Oregon DOT Social Equity White Paper
Oregon DOT Social Equity White Paper
Baking Social Equity into Oregon’s Transportation Planning
The Oregon Transportation Commission has made equity a top priority, and HDR’s equity team is helping the Oregon Department of Transportation turn that into actionable planning.
The first step was to develop a social equity white paper — a primer on how to achieve social equity process and outcome objectives by defining the term social equity and identifying best practices.
HDR provided project management, led interviews and developed the final report. We performed 70% of the project work as the prime consultant.
The final report differentiated equality from equity and explained why environmental justice is distinct from achieving the priority of equity. It highlighted why social equity is urgent to address, from federal executive orders and USDOT policies to responding to social movements to dismantle racism. The report draws from innovation in public health policy that addresses equity, makes the case for why transportation is a social determinant of health, and connects social equity to ODOT’s 2021-2026 Climate Action Plan, which calls for climate justice as an action.
This project lays the foundation for two other pieces of equity planning: the social equity component of an update to the statewide transportation plan and advising ODOT on how to update their funding programs for safety and people walking and bicycling to prioritize social equity. Both efforts respond to findings that people disproportionately die while walking and biking in low-income or racially diverse areas.
Social Equity White Paper
The project involved performing a literature review of transportation equity considerations, interviewing agency executive leadership in the organization to understand the organizational change necessary to strive towards social equity, interviews with peer departments of transportation as well as cities with robust equity programs. The white paper defines the term equity for ODOT and serves as a primer for decision-makers and committees involved in the Oregon Transportation Plan. The document lists best practices that fall within two dimensions of social equity: process (who participates and how) and outcomes (what are the specific goals, objectives and policy strategies to strive towards more equitable outcomes). The team identified the policy approach of targeted universalism, which sets a universal policy for the population as a whole and targets policies that address the unique situatedness of sub-groups, particularly those who have been systemically excluded and historically underserved.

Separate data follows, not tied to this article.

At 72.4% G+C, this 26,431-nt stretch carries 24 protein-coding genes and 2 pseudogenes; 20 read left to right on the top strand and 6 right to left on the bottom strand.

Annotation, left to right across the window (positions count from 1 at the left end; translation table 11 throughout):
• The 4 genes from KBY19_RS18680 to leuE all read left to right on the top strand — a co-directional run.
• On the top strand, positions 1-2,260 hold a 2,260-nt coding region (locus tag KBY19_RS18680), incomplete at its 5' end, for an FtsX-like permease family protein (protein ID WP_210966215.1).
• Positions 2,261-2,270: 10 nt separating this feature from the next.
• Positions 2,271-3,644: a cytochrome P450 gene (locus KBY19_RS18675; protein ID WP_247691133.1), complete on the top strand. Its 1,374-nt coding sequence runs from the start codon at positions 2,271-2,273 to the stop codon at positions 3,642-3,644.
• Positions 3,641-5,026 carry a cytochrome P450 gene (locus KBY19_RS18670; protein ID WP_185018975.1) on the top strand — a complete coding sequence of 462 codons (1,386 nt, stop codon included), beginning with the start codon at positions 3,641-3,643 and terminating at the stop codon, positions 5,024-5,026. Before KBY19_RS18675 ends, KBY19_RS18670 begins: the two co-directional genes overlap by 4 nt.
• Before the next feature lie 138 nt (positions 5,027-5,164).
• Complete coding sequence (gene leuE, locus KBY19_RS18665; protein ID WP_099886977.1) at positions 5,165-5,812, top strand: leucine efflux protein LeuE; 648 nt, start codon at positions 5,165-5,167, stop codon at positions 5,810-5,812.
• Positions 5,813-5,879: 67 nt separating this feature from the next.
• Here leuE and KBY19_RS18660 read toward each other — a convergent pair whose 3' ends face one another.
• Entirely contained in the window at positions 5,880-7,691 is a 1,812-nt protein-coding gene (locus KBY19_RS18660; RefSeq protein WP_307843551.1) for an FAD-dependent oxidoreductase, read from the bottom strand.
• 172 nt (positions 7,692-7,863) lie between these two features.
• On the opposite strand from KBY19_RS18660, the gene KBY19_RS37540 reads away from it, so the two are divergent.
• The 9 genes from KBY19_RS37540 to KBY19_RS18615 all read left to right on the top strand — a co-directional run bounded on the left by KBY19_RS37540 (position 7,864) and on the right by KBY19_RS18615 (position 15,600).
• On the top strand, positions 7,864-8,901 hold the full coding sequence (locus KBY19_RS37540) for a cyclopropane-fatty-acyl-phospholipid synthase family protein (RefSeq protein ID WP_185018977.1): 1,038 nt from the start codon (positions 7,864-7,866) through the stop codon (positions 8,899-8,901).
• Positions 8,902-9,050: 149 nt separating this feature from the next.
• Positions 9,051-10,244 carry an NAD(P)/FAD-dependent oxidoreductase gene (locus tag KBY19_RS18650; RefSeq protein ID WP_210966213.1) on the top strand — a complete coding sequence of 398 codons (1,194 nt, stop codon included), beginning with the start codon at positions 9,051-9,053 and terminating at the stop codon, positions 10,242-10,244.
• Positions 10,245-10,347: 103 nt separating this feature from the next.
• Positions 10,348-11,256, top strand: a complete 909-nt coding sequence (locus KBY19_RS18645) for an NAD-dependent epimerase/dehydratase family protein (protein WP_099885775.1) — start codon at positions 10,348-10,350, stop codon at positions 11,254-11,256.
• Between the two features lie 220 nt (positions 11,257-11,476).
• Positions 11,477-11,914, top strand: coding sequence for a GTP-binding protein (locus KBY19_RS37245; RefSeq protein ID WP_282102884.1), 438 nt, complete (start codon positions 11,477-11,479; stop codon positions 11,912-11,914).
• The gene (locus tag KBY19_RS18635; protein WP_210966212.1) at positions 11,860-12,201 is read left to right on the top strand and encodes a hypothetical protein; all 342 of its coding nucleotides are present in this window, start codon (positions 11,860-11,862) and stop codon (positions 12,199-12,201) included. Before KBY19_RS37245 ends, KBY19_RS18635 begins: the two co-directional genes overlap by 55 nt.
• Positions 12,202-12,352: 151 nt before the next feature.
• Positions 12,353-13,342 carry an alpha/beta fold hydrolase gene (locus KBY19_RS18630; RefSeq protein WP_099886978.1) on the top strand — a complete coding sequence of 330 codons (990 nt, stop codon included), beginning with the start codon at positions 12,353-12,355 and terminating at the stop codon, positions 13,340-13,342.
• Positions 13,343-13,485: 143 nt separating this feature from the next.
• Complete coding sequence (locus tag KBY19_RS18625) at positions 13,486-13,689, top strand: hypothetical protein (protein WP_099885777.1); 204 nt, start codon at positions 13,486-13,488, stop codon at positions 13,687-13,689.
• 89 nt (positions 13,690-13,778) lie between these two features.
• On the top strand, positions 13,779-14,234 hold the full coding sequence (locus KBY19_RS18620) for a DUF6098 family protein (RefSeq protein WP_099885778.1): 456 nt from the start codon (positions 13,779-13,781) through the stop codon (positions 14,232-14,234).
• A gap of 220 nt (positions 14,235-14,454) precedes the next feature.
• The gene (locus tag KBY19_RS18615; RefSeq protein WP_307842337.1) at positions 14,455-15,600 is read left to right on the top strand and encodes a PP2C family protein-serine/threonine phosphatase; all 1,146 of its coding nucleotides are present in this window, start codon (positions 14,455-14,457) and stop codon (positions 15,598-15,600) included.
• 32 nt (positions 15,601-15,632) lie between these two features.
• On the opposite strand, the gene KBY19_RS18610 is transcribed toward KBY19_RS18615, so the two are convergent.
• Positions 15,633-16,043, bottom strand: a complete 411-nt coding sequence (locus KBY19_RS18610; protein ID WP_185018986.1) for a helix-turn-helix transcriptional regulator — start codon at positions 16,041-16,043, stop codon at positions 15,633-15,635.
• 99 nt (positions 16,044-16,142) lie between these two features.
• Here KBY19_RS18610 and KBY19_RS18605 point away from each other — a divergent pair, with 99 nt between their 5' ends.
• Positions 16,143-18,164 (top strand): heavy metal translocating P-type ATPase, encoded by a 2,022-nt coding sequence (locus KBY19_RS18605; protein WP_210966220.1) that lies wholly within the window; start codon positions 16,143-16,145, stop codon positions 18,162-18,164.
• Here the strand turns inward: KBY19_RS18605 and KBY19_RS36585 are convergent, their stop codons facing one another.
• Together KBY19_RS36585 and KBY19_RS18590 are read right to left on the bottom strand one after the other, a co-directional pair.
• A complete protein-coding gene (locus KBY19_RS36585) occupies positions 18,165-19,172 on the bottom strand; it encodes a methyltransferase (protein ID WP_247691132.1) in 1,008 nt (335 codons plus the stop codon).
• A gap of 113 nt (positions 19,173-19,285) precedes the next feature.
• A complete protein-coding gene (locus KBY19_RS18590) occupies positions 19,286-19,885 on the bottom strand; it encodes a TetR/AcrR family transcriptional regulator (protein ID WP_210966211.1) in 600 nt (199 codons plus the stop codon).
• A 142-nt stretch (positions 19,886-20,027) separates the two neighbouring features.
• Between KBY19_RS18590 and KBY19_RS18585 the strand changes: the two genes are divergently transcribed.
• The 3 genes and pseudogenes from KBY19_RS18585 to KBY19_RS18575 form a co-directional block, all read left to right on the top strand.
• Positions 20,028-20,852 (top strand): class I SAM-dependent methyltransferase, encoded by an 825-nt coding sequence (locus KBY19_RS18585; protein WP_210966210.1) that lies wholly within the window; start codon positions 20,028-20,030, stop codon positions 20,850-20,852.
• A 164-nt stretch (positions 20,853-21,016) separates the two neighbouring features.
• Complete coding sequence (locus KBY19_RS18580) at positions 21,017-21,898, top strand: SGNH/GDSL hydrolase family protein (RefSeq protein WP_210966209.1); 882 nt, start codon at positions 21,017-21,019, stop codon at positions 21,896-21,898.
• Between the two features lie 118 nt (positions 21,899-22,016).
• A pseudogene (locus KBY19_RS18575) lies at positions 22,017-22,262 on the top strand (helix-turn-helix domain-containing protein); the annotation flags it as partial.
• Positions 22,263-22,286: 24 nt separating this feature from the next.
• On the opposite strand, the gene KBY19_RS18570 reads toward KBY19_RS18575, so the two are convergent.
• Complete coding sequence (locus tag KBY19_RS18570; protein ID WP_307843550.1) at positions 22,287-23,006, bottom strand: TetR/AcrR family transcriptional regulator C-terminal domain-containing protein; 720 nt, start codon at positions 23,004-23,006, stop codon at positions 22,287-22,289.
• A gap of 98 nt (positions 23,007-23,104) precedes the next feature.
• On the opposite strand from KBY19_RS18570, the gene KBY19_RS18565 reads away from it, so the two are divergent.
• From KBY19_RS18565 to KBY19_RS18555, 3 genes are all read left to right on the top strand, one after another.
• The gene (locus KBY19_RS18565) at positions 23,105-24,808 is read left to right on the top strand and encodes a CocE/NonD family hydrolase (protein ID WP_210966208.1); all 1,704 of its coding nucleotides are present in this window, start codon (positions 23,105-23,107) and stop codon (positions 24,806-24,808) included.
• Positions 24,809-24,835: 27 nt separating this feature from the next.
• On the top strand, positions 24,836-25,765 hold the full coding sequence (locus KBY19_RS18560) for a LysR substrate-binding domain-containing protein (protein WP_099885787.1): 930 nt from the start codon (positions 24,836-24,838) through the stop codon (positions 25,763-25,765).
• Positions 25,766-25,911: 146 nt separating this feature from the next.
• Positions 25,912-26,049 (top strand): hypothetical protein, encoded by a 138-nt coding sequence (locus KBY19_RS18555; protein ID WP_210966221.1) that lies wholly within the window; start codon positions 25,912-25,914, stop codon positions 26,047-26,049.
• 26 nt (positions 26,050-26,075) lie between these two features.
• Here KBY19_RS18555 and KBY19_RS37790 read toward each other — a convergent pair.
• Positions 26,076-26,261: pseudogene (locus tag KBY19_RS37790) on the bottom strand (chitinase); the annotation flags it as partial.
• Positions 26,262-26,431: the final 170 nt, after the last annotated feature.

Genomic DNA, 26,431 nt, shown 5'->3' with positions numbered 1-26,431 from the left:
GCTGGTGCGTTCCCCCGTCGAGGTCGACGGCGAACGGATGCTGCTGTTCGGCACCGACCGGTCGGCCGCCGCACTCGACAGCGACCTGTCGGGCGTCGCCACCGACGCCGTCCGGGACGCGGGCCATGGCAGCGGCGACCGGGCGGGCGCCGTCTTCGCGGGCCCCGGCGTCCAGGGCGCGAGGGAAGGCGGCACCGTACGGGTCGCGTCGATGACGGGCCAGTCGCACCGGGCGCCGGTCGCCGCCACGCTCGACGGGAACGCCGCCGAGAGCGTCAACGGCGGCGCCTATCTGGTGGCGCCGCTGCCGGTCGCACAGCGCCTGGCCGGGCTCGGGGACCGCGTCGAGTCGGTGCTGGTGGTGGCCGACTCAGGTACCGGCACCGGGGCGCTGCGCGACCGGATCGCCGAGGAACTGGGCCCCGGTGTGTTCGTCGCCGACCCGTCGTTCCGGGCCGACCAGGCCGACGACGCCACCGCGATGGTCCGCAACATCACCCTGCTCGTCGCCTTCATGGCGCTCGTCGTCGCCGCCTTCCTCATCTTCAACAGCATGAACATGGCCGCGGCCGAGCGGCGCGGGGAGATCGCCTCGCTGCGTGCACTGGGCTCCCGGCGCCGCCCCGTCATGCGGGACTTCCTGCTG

The work speaks to the need to shift and balance power towards people who have been disenfranchised, and sometimes outright harmed by past transportation decisions. The best practices list attitudes, actions, policy considerations and social equity tools, such as the use of social equity lenses with the goal of improving outcomes for people who have been systemically excluded and historically underserved, particularly along the lines of race.
The team provided ODOT with a stronger pathway towards achieving greater social equity, backed by best practices from other jurisdictions and policymaking literature. Our team, entirely made up of women of color, also lent the work additional credibility as they were able to relate to lived experiences of people that have been historically excluded and underserved. During the development of the paper, HDR sought local expertise from small/disadvantaged businesses and teamed with two DBE companies as subconsultants.
Setting the Stage for More Equity Planning
The equity white paper will serve as the foundation for a new section in the Oregon Transportation Plan, another planning effort that HDR is leading for ODOT.
The plan will serve as the state’s primary policy document for its entire transportation system and provides policy directives for all local communities within Oregon. It is scheduled to be finished in 2025.
Meanwhile, HDR is also advising ODOT on ways to adapt their funding programs for safety and people walking and bicycling to address and prioritize social equity, using equity lenses and design criteria based on established crash reduction factors that can be implemented quickly and make ODOT’s system more multimodal and affordable overall.
Recommendations will focus on items that can be implemented quickly on the ODOT system, including but not limited to speed limit changes, signal improvements, signing, pavement markings, illuminations, and other infrastructure solutions that benefit pedestrian and bicycle safety. The prioritization method will be data driven, consider social equity and work from the ODOT Office of Social Equity. That evaluation is on track to be completed in mid-2022.